Julie Heldman helped open up women’s tennis

Julie Heldman will turn on the TV set often the next two weeks. At home in Santa Monica, she will watch, as always, with nostalgia and amazement, as the U.S. Open tennis tournament unfolds.

“Every shot, they hit all out,” she says. “I marvel at that. Every shot, they just close their eyes and hit it 100 miles an hour.”

Her perspective is valuable, even though, in her day, the shots weren’t moving 100 mph. Heldman is 68, hasn’t been back to the Open since she last played in it and, with a shoulder injury that painfully ended her career, lost badly in the first round.

That was 1975. Much has changed about the U.S. Open. Heldman was there when it wasn’t a massive event in a massive stadium, generating massive profits.

She was once ranked No. 5 in the world. She won 22 pro titles and made it to three Grand Slam tournament semifinals, failing only to get that far at Wimbledon, where she made the quarterfinals. In a 14-year pro career, she beat legends Billie Jean King four times and Margaret Court twice.


“But they beat me back a lot more,” she says.

At 14, she played in the U.S. championships, forerunner to the Open, and lost to King.

“She was two years older, and born to play on grass,” Heldman says.

Two years later, in 1962 at age 16, she again played in the tournament, and this time, found herself in the middle of history. It would not be the first time.

Her mother was Gladys Heldman, who once played doubles with Althea Gibson. Gladys Heldman was the leading tennis advocate of her day. She started a one-page mimeographed newsletter that, in 1953, grew into World Tennis magazine. For years, it was the sport’s most prominent publication.

Gladys Heldman got things done, although seldom with soft-spoken charm.

“My mother had to be totally in charge,” Julie says.

In 1962, the U.S. championships were foundering. It was a major event, to be sure, and Rod Laver was about to win the first of his two calendar-year, Grand Slam sweeps.

But many of the game’s big stars were staying in Europe for events there that paid much better. Officials asked Gladys Heldman to help. She not only helped, she nearly took over.

“She got on the phone, like she always did,” Julie says, “and called friends and friends of friends.”

Soon, she had provided a chartered jet from Europe, nice housing with friends for some players and fancy hotels for others. Suddenly, the U.S. championship was worthy of its major status, and it made enough money that all of Gladys Heldman’s friends who had kicked in were repaid.

Then, the tournament officials kicked Gladys Heldman out.

“She was pushy,” says her daughter, “and full of ideas. Also Jewish.”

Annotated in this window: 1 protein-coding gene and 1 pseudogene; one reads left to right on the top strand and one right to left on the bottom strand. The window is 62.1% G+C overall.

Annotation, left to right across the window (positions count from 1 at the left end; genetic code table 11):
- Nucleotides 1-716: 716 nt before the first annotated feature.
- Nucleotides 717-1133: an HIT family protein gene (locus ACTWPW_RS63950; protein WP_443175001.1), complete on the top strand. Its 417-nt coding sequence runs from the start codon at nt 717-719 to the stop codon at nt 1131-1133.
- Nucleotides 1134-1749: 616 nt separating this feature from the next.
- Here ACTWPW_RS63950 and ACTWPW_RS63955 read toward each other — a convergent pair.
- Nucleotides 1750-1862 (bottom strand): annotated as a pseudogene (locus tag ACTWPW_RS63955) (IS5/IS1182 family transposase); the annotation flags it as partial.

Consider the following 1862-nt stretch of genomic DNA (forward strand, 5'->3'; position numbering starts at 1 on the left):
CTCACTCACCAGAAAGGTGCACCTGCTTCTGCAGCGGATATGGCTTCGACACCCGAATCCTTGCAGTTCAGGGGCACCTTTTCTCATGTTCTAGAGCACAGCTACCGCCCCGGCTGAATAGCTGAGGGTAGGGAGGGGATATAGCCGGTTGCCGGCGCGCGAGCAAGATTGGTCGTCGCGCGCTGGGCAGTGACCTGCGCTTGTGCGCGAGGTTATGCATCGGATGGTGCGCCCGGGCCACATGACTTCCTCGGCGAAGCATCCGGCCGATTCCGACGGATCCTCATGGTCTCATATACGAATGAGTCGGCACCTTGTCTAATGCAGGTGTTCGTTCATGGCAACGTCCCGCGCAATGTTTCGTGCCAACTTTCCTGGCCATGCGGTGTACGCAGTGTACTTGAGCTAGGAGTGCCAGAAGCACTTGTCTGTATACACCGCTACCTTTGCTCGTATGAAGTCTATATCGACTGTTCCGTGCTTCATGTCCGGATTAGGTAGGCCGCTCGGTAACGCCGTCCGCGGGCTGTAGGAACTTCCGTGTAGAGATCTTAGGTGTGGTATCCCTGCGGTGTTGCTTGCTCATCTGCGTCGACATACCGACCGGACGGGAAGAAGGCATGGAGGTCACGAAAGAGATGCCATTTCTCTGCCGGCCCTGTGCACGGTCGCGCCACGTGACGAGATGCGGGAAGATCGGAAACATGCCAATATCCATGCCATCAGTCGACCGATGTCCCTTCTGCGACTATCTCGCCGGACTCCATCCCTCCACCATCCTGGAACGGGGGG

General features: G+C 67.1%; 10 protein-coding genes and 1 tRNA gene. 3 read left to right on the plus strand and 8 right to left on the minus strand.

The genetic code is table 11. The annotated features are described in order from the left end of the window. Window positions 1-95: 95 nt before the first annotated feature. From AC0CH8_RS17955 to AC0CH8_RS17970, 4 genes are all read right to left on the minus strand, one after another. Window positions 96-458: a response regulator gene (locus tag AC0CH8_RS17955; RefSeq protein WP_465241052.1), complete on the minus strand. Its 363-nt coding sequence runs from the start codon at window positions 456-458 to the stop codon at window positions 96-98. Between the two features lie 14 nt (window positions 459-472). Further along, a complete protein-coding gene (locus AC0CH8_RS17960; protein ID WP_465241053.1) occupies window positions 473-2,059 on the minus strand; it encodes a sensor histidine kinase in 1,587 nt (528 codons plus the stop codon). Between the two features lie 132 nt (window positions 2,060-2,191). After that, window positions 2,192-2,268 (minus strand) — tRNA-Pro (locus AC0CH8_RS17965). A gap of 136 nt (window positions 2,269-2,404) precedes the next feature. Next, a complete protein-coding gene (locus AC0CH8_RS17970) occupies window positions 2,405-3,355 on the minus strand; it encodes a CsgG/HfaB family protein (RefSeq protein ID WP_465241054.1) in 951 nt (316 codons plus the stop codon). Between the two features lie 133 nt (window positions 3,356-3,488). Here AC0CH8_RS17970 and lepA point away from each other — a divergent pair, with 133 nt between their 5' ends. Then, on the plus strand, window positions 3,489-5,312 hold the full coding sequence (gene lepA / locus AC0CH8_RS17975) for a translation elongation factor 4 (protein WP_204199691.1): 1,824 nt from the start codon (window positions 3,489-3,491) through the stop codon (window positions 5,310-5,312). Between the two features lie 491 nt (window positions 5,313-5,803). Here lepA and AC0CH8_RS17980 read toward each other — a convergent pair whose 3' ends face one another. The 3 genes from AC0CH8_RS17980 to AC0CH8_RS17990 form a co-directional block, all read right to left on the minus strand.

It would not be the end of tennis history and Gladys Heldman. Again, her daughter was right in the middle.

At the 1970 U.S. championships, three star women players — Rosie Casals, Nancy Richey and King — approached Gladys Heldman. They complained that another big upcoming tournament, the Pacific Southwest in Los Angeles, had men’s purses eight times higher than the women’s.

A boycott was discussed, then the creation of a separate tournament. Heldman, in the midst of moving her family from New York to Houston, agreed to put one together. In only a few weeks, she did just that.

One of the calls she made was to a top official at Philip Morris tobacco, Joe Cullman. The Virginia Slims of Houston was born.

Threats came from tennis’ ruling body that any women who played in the tournament would be suspended. Nine defied that, including King, Richey, Casals and Gladys Heldman’s daughter. Those, plus Valerie Ziegenfuss, Kristy Pigeon, Peaches Bartkowicz, Judy Dalton and Kerry Melville Reid, became part of history, known to this day as the Original 9.

An injured Julie Heldman played only one point and lost it. That made her an official party to the action. Then the eight-woman tournament draw took place.

“My opponent for that one point was Billie Jean,” Julie says.

The tournament paid its bills and doled out decent prize money. After it ended, they held a spaghetti dinner at the Heldman home to determine what came next. Gladys Heldman was put in charge, a tour schedule, the Virginia Slims Tour, was to be put in place and the tobacco sponsorship would stay on.

“We had our own tour,” Julie Heldman says. “We were proud that we had stood up for something. We also had sold our soul to the devil.”

All those cigarette logos didn’t quite seem consistent with an athletic message. But the bills were being paid.

The Virginia Slims Tour became the basis a few years later for what is now the WTA Tour. Women’s tennis was off and running. No need for Helen Reddy to tell them to be strong, to be invincible.

On Sept. 20, 1973, a crowd of 30,472 in the Houston Astrodome and a worldwide TV audience of 90 million watched King beat senior star Bobby Riggs in the much-hyped Battle of the Sexes. Women’s tennis had roared.

The first Grand Slam to award equal prize money to men and women? The U.S. Open in 1973.

In the next two weeks, much of this will come rushing back to Julie Heldman. After tennis, she “tried to find other worlds,” and did so, as a mom, a corporate lawyer and an executive in a family eyeglass company. Gladys Heldman died in 2003.

The pride of a successful tennis career never quite goes away, and Julie Heldman is writing her memoirs now to capture that. Certain to be mentioned will be a nice sidebar to those historic days of women’s tennis.

“Two weeks before Billie played Bobby Riggs,” she says, “I played her. And I won.”

Follow Bill Dwyre on Twitter @dwyrelatimes